In addition to groomers, Crotched Mountain has 80 acres of glades. Seasoned tree skiers will love the Darkstar Glade’s steep pitch and tight trees while those just getting accustomed to skiing in the woods will love the lower angle and widely spaced trees of the Final Frontier Glade.

Crotched Mountain also has a variety of parks to play in. The typical park progression for Crotched Mountain riders is to go from the NCC-1701 park to the Zero-G park to the CM Terrain Park. The NCC-1701 is a favorite with newer park riders thanks to its relaxed slope angle, small jumps, and relatively low-consequence rails, while the biggest, rowdiest jumps and features are in the CM Terrain Park.

Credit: Tim Peck

Under-the-Radar Runs

Like most small ski areas, much of Crotched Mountain’s skiable terrain is visible from the lifts, but there are few hidden gems too. A powder-day favorite is Big Dipper, which is tricky to connect with other steep trails and generally involves skating or shuffling back to the Rocket—both of which keep the crowds at bay and freshies untracked. The mountain is also home to a fair number of unmarked glades, so keep your eyes peeled for tracks leading into the woods or loosen the lips of a local with a beer at the Onset Pub & Lounge. (We suggest ordering a Rocket Fuel, which is brewed just down the road, especially for Crotched Mountain, by Henniker Brewing.)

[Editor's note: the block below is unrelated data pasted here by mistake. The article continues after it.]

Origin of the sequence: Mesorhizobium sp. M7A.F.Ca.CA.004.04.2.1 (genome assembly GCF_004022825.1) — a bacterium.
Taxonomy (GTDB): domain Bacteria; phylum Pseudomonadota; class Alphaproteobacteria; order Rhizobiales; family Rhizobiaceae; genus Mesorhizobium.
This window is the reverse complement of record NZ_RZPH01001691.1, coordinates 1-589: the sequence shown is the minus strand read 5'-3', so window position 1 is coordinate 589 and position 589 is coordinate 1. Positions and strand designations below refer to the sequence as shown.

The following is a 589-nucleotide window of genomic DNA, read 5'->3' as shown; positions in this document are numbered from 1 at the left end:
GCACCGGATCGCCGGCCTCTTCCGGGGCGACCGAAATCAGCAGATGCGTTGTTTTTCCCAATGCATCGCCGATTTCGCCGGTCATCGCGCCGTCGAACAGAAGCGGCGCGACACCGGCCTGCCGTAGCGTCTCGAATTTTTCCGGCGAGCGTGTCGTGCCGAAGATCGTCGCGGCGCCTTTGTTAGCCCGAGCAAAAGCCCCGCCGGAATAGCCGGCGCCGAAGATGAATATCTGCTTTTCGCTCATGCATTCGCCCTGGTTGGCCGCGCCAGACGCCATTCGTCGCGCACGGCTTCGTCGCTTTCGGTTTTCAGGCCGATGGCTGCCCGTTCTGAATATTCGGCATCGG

Midnight Madness

Crotched Mountain’s defining event is Midnight Madness, which takes place every Friday and Saturday night. The mountain’s lifts spin until 1:00 AM—later than any other mountain in New England—during Midnight Madness, and the festivities include live music, bonfires, and other events.

Credit: Tim Peck

Getting There

Directions to Crotched Mountain elicit the classic New England response, you can’t get there from here. Although Bennington—home to Crotched Mountain—is located in south-central New Hampshire and just 70-odd miles from Boston, getting there is a bit of an adventure for the uninitiated. Unlike many of the state’s big-name ski areas, Crotched Mountain isn’t close to any major highway and requires travel on single-lane rural roads through small, unfamiliar towns.

Upon arrival in Bennington, you’ll find typical ski town amenities in short supply. The town does have a small general store downtown and a handful of local eateries, but those looking to venture outside of the mountain’s cafeteria and pub will generally want to head toward places like Peterborough, Hillsborough, or Manchester, all of which are about a half-hour away. But if this is what you’re coming for, you’re missing the point—Crotched is for skiing.

If you haven’t visited Crotched Mountain before, put a trip to it on your winter to-do list, as this small mountain delivers big smiles.